Carbolic sprayer composed of cylindrical apparatus (d); wire mesh in the middle, wooden handle, ivory cylinders as insulators and metal spray tube with rubber end at top; sits on round metal base (a); attached round metal holder (c) for a glass bottle (b); manufacturer's logo, crest and animals sta…
Carbolic sprayer composed of cylindrical apparatus (d); wire mesh in the middle, wooden handle, ivory cylinders as insulators and metal spray tube with rubber end at top; sits on round metal base (a); attached round metal holder (c) for a glass bottle (b); manufacturer's logo, crest and animals stamped on front and base.
Number Of Parts
a - base - Size: Length 11.3 cm x Diam. 13.7 cm
b - bottle - Size: Length 13.8 cm x Diam. 9.0 cm
c - holder - Size: Length 9.7 cm x Diam. 9.3 cm
d - cylindrical apparatus - Size: Length 21.5 cm x Width 35.0 cm x Depth 13.3 cm
Donated by Dean Barry Smith, Faculty of Medicine, Queen's University.
Stamped on front of (d) and base (a): "A. YOUNG // 57 FORREST ROAD // EDINBURGH"
Storage Room 0007
Mesh torn and bent in places; rubber broken and peeling; metal tarnished
"Catalogue of Surgical Instruments & Appliances," Down Bros. Ltd., 1906, p. 1283 (similar to model #5628); "Illustrations of Surgical Instruments of Superior Quality," 21st ed., Kny-Scheerer Co., ca. 1915, p. 3271 (similar to model #C/-14979)
Also known as antiseptic spray, carbolic sprayers were used for disinfecting sick-rooms and for inhalation; the wire gauze helped to stop vapour from the anaesthetic from igniting or cause any accidents with the spirit lamp.
On exhibit: Listerism: Antisepsis and the Roots of Modern Surgery," Royal College of Physicians & Surgeons of Canada; Ottawa, 30 May 2013.
On exhibit: "War and Medicine," Canadian War Museum, 12 Jan 2011-31 Dec. 2011.
On exhibit in the Friend-Vandewater Gallery in Botterell Hall, Queen's University; removed January 27, 2010
A cylindrical cardboard box with a lid containing a roll of recording paper.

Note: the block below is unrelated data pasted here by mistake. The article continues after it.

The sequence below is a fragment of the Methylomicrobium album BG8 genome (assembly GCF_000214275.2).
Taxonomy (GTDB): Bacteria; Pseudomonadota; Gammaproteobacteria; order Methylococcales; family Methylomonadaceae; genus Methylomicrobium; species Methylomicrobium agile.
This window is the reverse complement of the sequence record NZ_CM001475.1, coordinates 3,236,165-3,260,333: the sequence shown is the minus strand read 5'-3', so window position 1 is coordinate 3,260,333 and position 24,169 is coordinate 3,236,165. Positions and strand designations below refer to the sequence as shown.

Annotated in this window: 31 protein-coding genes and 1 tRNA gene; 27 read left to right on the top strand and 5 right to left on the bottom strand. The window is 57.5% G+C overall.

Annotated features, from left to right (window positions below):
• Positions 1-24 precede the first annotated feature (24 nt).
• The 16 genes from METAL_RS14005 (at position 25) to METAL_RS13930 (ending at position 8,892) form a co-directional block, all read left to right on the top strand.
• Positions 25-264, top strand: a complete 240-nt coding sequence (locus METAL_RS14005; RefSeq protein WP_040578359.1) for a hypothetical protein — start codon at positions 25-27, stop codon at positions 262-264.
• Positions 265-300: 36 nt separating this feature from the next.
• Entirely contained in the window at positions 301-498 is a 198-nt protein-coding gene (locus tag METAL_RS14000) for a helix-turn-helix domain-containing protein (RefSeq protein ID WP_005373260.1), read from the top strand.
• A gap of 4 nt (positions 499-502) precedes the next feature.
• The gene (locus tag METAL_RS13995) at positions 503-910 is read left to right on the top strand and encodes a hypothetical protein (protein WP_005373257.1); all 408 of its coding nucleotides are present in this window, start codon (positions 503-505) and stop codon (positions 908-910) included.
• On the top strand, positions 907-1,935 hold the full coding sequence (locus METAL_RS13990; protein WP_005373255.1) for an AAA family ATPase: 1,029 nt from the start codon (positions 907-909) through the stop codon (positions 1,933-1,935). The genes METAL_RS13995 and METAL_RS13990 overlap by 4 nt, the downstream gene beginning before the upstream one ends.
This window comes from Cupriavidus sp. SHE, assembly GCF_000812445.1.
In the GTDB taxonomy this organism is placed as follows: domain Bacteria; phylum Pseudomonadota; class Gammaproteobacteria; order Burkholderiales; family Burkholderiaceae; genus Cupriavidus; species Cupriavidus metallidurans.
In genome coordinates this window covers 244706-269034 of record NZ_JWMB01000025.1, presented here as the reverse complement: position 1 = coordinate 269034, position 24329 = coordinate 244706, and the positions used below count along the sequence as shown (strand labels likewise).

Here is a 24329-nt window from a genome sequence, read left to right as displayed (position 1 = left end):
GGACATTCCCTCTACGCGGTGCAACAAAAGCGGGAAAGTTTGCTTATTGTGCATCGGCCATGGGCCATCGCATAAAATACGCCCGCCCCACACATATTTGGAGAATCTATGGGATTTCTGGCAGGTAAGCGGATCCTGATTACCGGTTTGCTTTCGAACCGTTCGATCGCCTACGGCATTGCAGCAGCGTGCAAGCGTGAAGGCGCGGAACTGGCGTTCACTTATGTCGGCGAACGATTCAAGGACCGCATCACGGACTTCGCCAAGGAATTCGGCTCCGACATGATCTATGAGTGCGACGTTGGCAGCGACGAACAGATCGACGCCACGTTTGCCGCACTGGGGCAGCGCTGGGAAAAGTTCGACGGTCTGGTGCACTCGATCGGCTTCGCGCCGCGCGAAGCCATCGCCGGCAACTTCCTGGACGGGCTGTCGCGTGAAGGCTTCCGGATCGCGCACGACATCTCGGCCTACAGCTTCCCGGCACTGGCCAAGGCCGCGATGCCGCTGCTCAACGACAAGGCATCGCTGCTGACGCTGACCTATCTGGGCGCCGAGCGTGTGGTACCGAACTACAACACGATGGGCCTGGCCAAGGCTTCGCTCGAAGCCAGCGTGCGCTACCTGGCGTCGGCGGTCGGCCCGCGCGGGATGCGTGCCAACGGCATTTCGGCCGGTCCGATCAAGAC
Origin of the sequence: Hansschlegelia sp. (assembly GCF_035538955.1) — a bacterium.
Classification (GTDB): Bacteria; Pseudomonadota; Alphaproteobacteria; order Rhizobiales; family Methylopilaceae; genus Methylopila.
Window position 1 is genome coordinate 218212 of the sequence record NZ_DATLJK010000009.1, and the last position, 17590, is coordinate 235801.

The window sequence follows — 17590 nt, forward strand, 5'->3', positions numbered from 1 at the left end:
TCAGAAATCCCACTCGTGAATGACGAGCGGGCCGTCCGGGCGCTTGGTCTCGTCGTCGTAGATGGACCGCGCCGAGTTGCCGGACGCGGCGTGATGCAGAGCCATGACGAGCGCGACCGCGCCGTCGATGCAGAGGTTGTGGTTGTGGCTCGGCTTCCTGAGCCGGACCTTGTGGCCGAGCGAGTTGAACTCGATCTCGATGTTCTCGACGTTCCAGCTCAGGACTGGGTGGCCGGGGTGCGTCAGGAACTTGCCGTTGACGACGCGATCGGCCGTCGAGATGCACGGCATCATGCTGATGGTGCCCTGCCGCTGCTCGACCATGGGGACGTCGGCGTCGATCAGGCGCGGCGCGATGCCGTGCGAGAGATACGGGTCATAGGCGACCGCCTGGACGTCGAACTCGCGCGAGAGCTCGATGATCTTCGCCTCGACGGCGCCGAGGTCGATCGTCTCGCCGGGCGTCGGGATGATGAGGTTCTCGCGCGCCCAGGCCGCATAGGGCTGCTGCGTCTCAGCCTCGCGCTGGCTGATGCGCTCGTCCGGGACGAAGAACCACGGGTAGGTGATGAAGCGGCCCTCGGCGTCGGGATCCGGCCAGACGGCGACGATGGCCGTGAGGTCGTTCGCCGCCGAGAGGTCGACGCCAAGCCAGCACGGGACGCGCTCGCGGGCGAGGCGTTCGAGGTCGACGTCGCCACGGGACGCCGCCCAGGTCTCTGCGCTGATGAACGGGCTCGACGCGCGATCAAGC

Number Of Parts
Acquired from the Academy of Medicine; source: Mr. Austin, administrator, Dept. of Pathology, Banting Institute; belonged to Dr. O. Klotz, chairman of the pathology labs at Banting Institute during the 1930s.
On top of box lid: "Fabrik für wissenshaftliche chronometrie // A.G. James Jaquet // Basel (Schweiz) // Sphygmotonographe, Sphygmocardiographe, // Sphygmochronographe, // Graphische Chronometer, // Chronoscope. // etc. // und Präzisionsmechanik"; translated: "Scientific chronometry factory A.G. James Jaquet Basel (Schweiz) Sphygmotonographe, Sphygmocardiographe, Sphygmochronographe, Graphical chronometer, chronoscope, etc. and precision mechanics"
Blood pressure is measured and recorded using a sphygmograph. It is strapped to the wrist. The pulse beat is transmitted to a lever which records it on smoked paper. The first efficient sphygmograph was designed by Étienne-Jules Marey (1830-1904) in 1863. This example belonged to Dr Robert Ellis Dudgeon (1820-1904). He was a prominent figure in homeopathy. Dudgeon also made his own changes to Marey’s original design. It was made by instrument maker J. Gauter in 1876. In the late 1800s, physiology teachers used sphygmographs to visually demonstrate blood pressure. Instruments such as this were also valuable diagnostic aids. They were the predecessor of the modern arm cuffs physicians now use to measure blood pressure.